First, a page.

ROUTES and AviaDev. Collaborating for the benefit of Africa
Published 11 April 2018
ROUTES (Reducing Opportunities for the Unlawful Transportation of Endangered Species) was established in October 2015 with a five-year mandate of collaboration and implementation of activities to assist the transport sector in efforts to reduce wildlife trafficking via land, sea and air.
We are delighted that Afsoon Namini, Director of the Private sector engagement team will be with us in Cape Town this June to explain what the aviation industry can do to prevent illegal wildlife trafficking, a huge issue in Africa.
AviaDev aims to be a forum where real change can be achieved and not a "talking shop". We have programmes running that involve educational outreach for local young people, charitable initiatives (fundraising fun run) and are passionate about the development of the African continent. As a Global Ambassador for the UK Charity, the Gorilla Organization, I am passionate about protecting Africa's greatest asset (after its people), namely its flora and fauna.
Ahead of the event, I spoke with Afsoon to understand the challenges ROUTES face.
JH: ROUTES will be providing an overview of the true scale of the wildlife trafficking problem during AviaDev Africa 2018. Just how big is the problem globally?
AN: Estimated to be worth up to $23 billion (USD) a year, wildlife crime is a global issue reaching most continents in some form, whether as the source, a transit point, or a market. This devastating trade deteriorates natural resources, risks communities’ health, and contributes to regional instability. Wildlife trafficking also carries with it the risk of zoonotic diseases- these are potentially life-threatening diseases that can be transmitted from animals to humans such as Ebola, SARS, or Monkey Pox. Further compounding the risks, wildlife trafficking devastates wildlife populations which are often a key driver for companies and communities that rely on wildlife for revenue associated with ecotourism.
Wildlife trafficking has become one of the most prominent forms of international crime globally, often associated with other illicit activities like drug or human trafficking. For a deeper look at the scale and trends in wildlife trafficking, USAID’s Reducing Opportunities for Unlawful Transport of Endangered Species (ROUTES) Partnership recently released Flying Under the Radar: Wildlife Trafficking in the Air Transport Sector, the most comprehensive assessment of wildlife trafficking across the air transport sector to date.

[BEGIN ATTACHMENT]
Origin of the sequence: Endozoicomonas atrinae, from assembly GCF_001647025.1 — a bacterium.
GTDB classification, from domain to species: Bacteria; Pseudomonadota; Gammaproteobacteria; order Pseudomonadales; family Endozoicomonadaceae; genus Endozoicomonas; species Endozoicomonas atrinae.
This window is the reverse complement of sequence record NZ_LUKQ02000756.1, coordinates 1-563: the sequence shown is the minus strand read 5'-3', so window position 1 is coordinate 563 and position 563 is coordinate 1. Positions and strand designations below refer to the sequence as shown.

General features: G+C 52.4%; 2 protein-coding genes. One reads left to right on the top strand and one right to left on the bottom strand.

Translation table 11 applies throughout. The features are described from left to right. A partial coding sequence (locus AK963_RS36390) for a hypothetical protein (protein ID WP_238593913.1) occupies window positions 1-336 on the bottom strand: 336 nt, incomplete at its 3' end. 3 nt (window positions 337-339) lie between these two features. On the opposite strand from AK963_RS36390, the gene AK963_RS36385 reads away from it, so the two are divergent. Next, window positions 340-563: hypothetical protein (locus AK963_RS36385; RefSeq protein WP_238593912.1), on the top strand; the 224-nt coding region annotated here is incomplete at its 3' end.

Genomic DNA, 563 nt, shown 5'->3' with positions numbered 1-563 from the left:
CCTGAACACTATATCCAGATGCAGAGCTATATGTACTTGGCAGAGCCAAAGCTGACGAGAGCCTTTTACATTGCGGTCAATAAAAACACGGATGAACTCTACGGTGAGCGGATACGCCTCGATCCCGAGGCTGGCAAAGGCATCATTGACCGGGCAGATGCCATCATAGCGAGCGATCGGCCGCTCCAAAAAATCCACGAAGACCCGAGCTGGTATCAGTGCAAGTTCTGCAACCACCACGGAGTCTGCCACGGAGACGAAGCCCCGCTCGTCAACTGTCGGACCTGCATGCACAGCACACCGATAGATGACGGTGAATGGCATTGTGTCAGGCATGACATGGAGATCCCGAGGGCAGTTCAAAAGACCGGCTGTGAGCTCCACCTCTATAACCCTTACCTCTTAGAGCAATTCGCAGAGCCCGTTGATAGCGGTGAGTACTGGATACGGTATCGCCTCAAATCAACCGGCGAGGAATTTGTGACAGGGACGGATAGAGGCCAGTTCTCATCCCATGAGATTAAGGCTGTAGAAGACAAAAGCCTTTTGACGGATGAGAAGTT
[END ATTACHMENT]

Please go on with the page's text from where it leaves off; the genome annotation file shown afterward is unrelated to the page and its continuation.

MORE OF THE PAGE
JH: What are the biggest challenges in Africa?
AN: Africa faces unique challenges when it comes to stopping illegal wildlife trade because of the abundance of wildlife naturally present in the region, the economic disparity facing many communities, and the advancing technology being used to hunt and poach iconic species.
African countries have some of the largest populations of iconic species like elephant and rhino; some of which are not found on any other continent in the world, thus creating a demand for these coveted wildlife parts. In turn, the demand for these prized wildlife parts drives prices sky high. Beyond the high payoff of selling the wildlife parts, there’s a low risk of being caught and if caught, sentences and fines are not substantial enough to deter future cases. To compound the issue, poaching has become more and more sophisticated. We are seeing advanced technology being used to hunt and poach these iconic species.
JH: What is already being done to reduce the amount of wildlife trafficking on the continent?
AN: ROUTES carried out a study to identify prominent wildlife trafficking hotspots and routes; this study has helped inform the strategy and training being delivered to key locations throughout the continent. As a result, ROUTES has been conducting a training “tour” of Africa in which a few airlines such as Kenya Airways and LAM have hosted training to share how frontline employees play a key role in preventing the trafficking of wildlife. In this tour, we are conducting single or two-day training sessions focused on awareness raising or role-specific training at wildlife trafficking African hotspots identified in the study. Aside from the training, companies like South African Airways have installed to scale awareness installations indicating some of the most common methods of concealment. We’re also gaining insightful information from local stakeholders to continuously improve our training; for example, local airline employees have shared new ways they are seeing wildlife and wildlife parts being smuggled in to and out of African countries, and this information is being integrated into our resources.
JH: If there is one thing an airport/ airline could do straight away, what would it be?
AN: Transport staff have an important role to play in combating wildlife trafficking and incorporating wildlife training into established staff training is a critical step to institutionalizing effective change. This will help ensure the longevity of counter wildlife trafficking training at your company.
You can find materials on the ROUTES website to include in your training, strengthen your policies and protocols, and raise awareness around wildlife trafficking. For additional support, reach out to the ROUTES team through our contact page, we are here to support your efforts.